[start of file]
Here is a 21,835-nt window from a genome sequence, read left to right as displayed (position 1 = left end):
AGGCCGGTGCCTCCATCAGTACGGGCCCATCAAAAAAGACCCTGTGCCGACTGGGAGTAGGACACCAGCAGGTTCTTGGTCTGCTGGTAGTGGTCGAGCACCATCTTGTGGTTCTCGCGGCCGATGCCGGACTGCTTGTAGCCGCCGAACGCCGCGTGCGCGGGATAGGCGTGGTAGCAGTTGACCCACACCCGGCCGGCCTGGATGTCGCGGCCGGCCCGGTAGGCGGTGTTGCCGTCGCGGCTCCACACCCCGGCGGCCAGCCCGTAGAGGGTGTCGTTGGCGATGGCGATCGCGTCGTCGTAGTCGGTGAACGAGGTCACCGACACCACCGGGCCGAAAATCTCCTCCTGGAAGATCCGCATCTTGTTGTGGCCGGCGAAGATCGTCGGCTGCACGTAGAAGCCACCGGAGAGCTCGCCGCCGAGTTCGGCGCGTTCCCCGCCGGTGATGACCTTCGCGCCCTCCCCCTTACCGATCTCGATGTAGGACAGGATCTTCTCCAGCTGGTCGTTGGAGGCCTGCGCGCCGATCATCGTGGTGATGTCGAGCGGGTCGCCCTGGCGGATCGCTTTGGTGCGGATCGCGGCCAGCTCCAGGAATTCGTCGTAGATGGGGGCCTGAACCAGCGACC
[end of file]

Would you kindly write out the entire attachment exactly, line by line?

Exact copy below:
Here is a 21,835-nt window from a genome sequence, read left to right as displayed (position 1 = left end):
AGGCCGGTGCCTCCATCAGTACGGGCCCATCAAAAAAGACCCTGTGCCGACTGGGAGTAGGACACCAGCAGGTTCTTGGTCTGCTGGTAGTGGTCGAGCACCATCTTGTGGTTCTCGCGGCCGATGCCGGACTGCTTGTAGCCGCCGAACGCCGCGTGCGCGGGATAGGCGTGGTAGCAGTTGACCCACACCCGGCCGGCCTGGATGTCGCGGCCGGCCCGGTAGGCGGTGTTGCCGTCGCGGCTCCACACCCCGGCGGCCAGCCCGTAGAGGGTGTCGTTGGCGATGGCGATCGCGTCGTCGTAGTCGGTGAACGAGGTCACCGACACCACCGGGCCGAAAATCTCCTCCTGGAAGATCCGCATCTTGTTGTGGCCGGCGAAGATCGTCGGCTGCACGTAGAAGCCACCGGAGAGCTCGCCGCCGAGTTCGGCGCGTTCCCCGCCGGTGATGACCTTCGCGCCCTCCCCCTTACCGATCTCGATGTAGGACAGGATCTTCTCCAGCTGGTCGTTGGAGGCCTGCGCGCCGATCATCGTGGTGATGTCGAGCGGGTCGCCCTGGCGGATCGCTTTGGTGCGGATCGCGGCCAGCTCCAGGAATTCGTCGTAGATGGGGGCCTGAACCAGCGACC